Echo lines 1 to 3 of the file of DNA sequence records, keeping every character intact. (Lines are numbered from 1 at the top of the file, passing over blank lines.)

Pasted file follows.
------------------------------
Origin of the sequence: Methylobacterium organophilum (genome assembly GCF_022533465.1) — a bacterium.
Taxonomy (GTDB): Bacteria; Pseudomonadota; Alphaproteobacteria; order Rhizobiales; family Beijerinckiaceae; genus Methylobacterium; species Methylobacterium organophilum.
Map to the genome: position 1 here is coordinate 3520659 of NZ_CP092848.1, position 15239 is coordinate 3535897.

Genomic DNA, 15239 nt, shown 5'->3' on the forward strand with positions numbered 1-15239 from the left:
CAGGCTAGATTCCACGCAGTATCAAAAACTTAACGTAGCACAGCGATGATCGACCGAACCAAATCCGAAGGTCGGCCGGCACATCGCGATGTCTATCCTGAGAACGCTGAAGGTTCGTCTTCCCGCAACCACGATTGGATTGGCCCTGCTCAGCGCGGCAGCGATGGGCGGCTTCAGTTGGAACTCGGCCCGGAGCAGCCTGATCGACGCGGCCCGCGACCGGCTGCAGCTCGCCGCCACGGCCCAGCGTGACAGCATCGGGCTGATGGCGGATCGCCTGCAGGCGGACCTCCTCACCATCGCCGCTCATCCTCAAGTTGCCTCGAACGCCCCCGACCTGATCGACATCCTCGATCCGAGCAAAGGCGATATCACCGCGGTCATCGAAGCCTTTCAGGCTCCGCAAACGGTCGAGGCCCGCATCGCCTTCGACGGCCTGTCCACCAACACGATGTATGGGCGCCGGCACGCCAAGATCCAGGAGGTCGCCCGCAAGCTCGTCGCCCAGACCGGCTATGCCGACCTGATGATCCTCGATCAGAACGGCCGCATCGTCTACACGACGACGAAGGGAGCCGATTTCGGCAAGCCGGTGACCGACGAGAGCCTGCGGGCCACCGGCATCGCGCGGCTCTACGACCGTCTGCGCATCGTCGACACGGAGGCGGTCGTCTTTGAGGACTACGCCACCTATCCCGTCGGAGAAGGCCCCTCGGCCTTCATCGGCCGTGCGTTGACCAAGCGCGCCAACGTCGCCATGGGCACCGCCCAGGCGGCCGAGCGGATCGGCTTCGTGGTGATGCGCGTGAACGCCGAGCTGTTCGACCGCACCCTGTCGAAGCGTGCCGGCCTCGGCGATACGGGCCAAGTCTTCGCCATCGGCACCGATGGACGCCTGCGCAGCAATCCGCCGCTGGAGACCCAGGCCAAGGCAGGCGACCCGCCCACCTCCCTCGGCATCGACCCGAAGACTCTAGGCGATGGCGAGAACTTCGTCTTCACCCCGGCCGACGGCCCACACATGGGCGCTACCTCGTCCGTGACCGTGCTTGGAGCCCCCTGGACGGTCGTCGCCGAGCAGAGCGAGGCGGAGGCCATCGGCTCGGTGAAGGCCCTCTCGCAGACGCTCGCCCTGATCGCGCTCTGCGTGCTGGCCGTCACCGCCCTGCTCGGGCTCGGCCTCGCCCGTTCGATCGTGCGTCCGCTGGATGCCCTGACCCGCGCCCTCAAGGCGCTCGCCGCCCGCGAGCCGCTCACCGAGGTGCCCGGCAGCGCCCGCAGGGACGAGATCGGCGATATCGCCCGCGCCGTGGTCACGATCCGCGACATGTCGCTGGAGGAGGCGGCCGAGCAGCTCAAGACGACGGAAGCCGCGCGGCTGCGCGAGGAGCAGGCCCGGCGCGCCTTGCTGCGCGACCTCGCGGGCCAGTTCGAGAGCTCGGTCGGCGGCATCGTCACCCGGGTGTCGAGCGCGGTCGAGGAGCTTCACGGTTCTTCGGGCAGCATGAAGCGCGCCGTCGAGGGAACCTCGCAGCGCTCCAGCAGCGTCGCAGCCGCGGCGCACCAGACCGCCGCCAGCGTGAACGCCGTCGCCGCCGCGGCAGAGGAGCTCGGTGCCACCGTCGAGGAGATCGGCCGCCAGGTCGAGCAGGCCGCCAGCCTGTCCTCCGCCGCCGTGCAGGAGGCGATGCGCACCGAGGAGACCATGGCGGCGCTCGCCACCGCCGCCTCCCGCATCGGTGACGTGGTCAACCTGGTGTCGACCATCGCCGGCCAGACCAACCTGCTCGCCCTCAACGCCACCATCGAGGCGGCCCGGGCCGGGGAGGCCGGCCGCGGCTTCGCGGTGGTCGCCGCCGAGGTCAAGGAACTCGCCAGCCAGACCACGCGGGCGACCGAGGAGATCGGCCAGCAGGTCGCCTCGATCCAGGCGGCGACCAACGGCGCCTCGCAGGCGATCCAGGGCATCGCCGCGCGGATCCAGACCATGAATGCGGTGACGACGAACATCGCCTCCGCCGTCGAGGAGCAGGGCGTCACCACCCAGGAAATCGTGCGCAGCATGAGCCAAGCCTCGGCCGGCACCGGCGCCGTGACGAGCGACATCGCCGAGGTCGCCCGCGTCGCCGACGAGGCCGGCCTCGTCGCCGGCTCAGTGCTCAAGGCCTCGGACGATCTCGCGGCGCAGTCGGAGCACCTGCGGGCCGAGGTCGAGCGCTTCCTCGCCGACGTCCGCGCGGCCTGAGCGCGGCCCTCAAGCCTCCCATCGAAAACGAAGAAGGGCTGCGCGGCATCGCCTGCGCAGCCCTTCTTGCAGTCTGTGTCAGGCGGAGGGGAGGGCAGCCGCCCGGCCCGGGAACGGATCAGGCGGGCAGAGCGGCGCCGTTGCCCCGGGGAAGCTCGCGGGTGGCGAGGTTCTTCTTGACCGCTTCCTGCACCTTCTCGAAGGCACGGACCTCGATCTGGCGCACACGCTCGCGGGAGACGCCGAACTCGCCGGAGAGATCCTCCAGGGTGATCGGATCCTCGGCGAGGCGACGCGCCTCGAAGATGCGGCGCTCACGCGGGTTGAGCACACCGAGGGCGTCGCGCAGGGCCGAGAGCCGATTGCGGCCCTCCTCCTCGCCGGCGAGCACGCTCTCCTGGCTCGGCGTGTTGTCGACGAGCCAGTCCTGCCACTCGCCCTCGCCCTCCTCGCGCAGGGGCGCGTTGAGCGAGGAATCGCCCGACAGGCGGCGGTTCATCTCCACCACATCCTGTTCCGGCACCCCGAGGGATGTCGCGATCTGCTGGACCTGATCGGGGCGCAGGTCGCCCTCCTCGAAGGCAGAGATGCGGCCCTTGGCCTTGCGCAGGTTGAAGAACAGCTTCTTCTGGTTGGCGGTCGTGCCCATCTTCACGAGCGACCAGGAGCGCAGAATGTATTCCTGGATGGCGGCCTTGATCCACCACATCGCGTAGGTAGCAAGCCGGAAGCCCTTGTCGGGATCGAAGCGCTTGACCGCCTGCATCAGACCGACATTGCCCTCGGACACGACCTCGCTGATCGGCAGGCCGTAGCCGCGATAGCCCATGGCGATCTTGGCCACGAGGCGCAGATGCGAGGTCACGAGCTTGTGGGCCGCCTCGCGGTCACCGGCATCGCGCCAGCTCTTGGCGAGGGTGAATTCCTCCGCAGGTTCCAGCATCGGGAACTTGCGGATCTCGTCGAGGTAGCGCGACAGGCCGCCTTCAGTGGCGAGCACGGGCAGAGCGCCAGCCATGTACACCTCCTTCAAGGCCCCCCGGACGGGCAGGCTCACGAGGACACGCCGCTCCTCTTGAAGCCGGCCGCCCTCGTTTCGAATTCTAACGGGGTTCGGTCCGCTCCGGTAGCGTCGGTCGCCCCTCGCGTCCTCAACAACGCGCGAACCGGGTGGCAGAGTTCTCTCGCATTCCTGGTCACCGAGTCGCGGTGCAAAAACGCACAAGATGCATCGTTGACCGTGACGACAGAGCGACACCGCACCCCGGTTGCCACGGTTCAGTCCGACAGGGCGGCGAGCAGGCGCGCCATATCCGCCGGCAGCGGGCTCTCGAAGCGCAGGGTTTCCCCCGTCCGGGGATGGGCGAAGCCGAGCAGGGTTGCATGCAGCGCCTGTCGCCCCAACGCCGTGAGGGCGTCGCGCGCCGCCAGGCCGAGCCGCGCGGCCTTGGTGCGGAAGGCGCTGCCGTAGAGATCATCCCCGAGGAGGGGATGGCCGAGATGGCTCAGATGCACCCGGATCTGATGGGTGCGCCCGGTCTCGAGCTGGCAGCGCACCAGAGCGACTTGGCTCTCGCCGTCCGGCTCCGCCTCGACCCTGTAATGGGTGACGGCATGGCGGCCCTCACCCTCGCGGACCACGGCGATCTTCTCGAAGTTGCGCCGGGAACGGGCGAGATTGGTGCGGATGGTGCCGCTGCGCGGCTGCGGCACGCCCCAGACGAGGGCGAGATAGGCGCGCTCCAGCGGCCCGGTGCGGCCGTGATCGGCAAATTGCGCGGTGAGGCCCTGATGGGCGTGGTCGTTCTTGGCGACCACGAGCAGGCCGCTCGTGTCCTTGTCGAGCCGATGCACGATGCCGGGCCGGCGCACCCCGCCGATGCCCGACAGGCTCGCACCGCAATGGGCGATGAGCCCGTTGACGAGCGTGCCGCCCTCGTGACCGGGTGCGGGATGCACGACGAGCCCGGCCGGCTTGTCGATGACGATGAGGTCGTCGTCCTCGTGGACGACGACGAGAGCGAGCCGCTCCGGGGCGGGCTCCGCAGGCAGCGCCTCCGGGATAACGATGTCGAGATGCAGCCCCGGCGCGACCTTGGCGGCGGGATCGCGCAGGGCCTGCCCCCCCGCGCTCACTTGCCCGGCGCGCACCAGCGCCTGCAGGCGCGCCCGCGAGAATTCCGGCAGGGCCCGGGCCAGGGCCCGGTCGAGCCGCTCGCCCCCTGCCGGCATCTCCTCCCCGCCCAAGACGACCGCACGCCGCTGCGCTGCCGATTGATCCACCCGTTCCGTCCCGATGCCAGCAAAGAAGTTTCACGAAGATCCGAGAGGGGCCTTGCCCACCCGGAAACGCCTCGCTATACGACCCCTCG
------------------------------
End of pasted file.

Origin of the sequence: Methylobacterium organophilum (genome assembly GCF_022533465.1) — a bacterium.
Taxonomy (GTDB): Bacteria; Pseudomonadota; Alphaproteobacteria; order Rhizobiales; family Beijerinckiaceae; genus Methylobacterium; species Methylobacterium organophilum.
Map to the genome: position 1 here is coordinate 3520659 of NZ_CP092848.1, position 15239 is coordinate 3535897.